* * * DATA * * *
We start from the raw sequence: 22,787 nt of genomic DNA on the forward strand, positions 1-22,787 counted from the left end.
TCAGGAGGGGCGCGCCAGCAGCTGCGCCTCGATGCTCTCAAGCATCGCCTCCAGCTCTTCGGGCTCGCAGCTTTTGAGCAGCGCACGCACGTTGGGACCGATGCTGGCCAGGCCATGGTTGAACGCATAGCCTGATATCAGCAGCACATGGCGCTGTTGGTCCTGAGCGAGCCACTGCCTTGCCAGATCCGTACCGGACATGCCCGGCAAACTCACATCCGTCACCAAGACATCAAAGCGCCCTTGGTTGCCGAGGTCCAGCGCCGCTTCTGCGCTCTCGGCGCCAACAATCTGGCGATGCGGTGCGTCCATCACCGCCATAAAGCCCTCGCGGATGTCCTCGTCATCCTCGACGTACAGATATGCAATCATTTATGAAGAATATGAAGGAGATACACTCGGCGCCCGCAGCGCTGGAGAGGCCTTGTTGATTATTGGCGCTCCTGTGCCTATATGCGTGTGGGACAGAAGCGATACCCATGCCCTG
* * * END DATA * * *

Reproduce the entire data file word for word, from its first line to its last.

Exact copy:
We start from the raw sequence: 22,787 nt of genomic DNA on the forward strand, positions 1-22,787 counted from the left end.
TCAGGAGGGGCGCGCCAGCAGCTGCGCCTCGATGCTCTCAAGCATCGCCTCCAGCTCTTCGGGCTCGCAGCTTTTGAGCAGCGCACGCACGTTGGGACCGATGCTGGCCAGGCCATGGTTGAACGCATAGCCTGATATCAGCAGCACATGGCGCTGTTGGTCCTGAGCGAGCCACTGCCTTGCCAGATCCGTACCGGACATGCCCGGCAAACTCACATCCGTCACCAAGACATCAAAGCGCCCTTGGTTGCCGAGGTCCAGCGCCGCTTCTGCGCTCTCGGCGCCAACAATCTGGCGATGCGGTGCGTCCATCACCGCCATAAAGCCCTCGCGGATGTCCTCGTCATCCTCGACGTACAGATATGCAATCATTTATGAAGAATATGAAGGAGATACACTCGGCGCCCGCAGCGCTGGAGAGGCCTTGTTGATTATTGGCGCTCCTGTGCCTATATGCGTGTGGGACAGAAGCGATACCCATGCCCTG